This is why before uploading original quality images to your website, it is highly recommended that your photos undergo optimization first for web display. You can use Photoshop to compress the size of your images or install an image optimization WordPress plugin that allows you to shrink your images to the recommended size.
Aside from the popular JPEG and PNG formats, you can also consider serving your images in next-gen formats. JPEG 2000, JPEG XR, and WebP are file formats that outperform their older JPEG and PNG counterparts in terms of compression and resolution. Your files can load quicker and use fewer cellular bandwidth if you encode them in these formats rather than JPEG or PNG. WebP is a lossy and lossless compression format for images on the web that is supported by Chrome and Opera.
Just Embed Your Audios And Videos
If your website contains videos or audio files, directly uploading them to your WordPress media library is definitely a no-no. This causes your files to automatically be displayed in an HTML 5 player on the frontend and hosting it directly from your WordPress database will use a lot of bandwidth. Hosting large media assets also increases the size of your backups, making it more challenging to retrieve WordPress from backup.
To avoid this, you should consider making use of video and audio streaming websites instead like Youtube, DailyMotion, Vimeo, or SoundCloud instead. Since your media assets are now hosted on Youtube’s server, for example, it reduces the need to consume bandwidth on your website’s server to play it. Since WordPress has a built-in video embed function, you can simply copy and paste the URL of your video into your website’s page, and it will automatically be embedded.
Do Not Preload Below The Fold Media Files
The disadvantage of preloading all media files, including the ones that are below the fold, is that it often affects your website’s loading speed. By enabling lazy load for videos and photos, you instruct users’ browsers not to pre-load any photo or video until it is required. This should have a considerable effect on the user interface, and if you host a lot of videos and images on your website, it can significantly improve its performance.
Lazy loading renders only the photos and videos that are above the fold, rather than all of them all at once, together with those from other parts of the webpage that are still hidden. As the user scrolls down to the rest of the page or moves to another one, that’s the only time where the media files are downloaded and displayed. There are a lot of WordPress lazy loading plugins that allow photos, videos, gravatars, icons, and even WordPress comments to be loaded lazily.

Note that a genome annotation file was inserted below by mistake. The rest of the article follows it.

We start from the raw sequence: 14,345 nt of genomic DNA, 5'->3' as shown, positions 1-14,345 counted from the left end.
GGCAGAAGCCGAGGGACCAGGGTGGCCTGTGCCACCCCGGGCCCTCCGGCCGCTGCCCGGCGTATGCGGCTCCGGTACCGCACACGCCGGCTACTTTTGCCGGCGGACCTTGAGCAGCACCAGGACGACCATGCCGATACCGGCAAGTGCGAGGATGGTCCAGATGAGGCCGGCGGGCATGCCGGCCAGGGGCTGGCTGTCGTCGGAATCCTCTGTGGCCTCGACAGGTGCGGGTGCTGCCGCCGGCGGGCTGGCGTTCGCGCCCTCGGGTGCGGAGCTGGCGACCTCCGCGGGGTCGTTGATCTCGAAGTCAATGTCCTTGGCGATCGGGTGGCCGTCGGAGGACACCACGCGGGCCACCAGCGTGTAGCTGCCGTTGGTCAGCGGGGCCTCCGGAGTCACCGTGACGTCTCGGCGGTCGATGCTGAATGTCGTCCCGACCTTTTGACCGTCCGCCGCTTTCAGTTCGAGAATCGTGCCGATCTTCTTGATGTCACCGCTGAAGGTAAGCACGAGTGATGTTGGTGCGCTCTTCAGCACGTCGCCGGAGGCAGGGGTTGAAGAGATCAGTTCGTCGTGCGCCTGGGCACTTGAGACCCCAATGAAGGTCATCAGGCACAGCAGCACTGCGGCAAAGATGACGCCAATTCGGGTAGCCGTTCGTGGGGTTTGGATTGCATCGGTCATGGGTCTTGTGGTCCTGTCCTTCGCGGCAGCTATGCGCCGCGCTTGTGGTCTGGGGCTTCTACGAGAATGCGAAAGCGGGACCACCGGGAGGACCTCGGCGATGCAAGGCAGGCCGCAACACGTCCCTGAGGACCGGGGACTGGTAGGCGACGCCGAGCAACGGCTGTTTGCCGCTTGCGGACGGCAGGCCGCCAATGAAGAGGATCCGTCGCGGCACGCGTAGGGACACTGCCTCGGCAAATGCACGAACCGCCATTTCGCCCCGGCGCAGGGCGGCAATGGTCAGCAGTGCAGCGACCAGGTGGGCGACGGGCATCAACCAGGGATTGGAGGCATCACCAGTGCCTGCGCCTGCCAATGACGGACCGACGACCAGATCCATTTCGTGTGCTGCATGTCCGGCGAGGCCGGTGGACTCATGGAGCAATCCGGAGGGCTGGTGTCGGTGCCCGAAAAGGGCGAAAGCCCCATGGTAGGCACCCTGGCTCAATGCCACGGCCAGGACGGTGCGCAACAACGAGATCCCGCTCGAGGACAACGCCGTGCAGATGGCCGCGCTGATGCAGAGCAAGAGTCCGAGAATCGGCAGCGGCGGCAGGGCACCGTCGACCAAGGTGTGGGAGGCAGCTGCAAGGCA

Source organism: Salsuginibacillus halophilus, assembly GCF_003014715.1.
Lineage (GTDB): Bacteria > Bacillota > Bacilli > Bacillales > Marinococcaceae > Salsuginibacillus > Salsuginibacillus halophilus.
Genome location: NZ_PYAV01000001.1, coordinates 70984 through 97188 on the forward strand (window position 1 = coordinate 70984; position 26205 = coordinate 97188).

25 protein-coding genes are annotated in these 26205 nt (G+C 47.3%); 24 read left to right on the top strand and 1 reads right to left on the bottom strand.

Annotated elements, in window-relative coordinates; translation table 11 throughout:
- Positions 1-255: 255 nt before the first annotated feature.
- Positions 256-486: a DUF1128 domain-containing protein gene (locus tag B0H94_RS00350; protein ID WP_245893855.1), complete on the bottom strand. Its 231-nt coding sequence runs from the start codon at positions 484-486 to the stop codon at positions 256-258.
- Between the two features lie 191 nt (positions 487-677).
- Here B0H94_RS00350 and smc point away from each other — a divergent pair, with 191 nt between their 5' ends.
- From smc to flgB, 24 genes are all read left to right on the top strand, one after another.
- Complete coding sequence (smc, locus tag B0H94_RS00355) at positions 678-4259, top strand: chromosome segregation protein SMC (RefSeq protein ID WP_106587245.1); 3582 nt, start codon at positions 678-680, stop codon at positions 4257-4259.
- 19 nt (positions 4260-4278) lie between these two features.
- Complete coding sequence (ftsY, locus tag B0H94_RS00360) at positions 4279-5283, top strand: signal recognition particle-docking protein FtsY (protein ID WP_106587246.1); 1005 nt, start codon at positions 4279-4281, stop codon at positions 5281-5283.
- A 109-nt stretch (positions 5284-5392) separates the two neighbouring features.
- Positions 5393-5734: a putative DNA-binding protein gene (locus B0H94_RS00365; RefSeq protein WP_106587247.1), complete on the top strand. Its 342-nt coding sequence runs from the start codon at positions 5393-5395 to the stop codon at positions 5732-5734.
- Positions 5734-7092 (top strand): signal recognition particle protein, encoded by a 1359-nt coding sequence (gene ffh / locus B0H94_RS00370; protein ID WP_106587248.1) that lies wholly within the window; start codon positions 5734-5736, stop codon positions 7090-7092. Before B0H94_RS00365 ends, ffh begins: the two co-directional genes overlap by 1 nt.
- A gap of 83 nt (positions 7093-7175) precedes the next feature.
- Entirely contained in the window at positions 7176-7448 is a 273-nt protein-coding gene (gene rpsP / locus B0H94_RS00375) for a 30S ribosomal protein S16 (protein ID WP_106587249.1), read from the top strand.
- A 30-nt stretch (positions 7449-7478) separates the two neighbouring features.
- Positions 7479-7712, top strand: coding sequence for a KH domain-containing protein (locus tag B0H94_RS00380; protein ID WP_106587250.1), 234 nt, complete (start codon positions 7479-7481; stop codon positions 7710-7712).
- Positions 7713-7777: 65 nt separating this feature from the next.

Avoid Using Slow, Outdated Plugins
Some WordPress plugins are badly written, containing unnecessary codes. These can cause your site to load slowly so it is advised that you only install plugins from reputable sources. If you’re going to use a free plugin, make sure it has a lot of users and good feedback. You should also check the number of websites using the plugin. This will tell you about its credibility. Also, if there are many users of the plugin, it is more likely that the developer will keep on updating it. A constantly updated plugin ensures that bugs are fixed and the codes are simplified and cleaned.
Also, avoid using too many plugins as it is also a major contributor to your website’s slow speed. The issues created by plugins can vary based on which plugins you have activated, how they are programmed, which ones are working, and other factors. More codes are added to the backend for each plugin that you install to your site. That means more code to process, and the more there is to process, the slower your loading time will be.
A simple rule is to never have more than 20 plugins. If your platform is hosted on shared or low-cost cloud storage, limit the number of plugins to no more than five.
Use A Fast, Lightweight WordPress Theme
The truth of the matter is, you will have to use a WordPress theme that is completely tailored for speed if you want your website to load quickly and rank first in search engine rankings. When choosing a theme for your website, do some research and pay particular attention to its page speed score, fully loaded time, total page size, and the number of HTTP requests needed.
That is why it is important that you only choose from trusted WordPress theme stores like Fuel Themes that offer stunning themes that are coded efficiently and are optimized for maximum site performance. Fuel Themes have a wide array of WordPress themes for your blog, portfolio, or a company website and WooCommerce themes for a speedy and user-friendly online store.
This content was originally published here.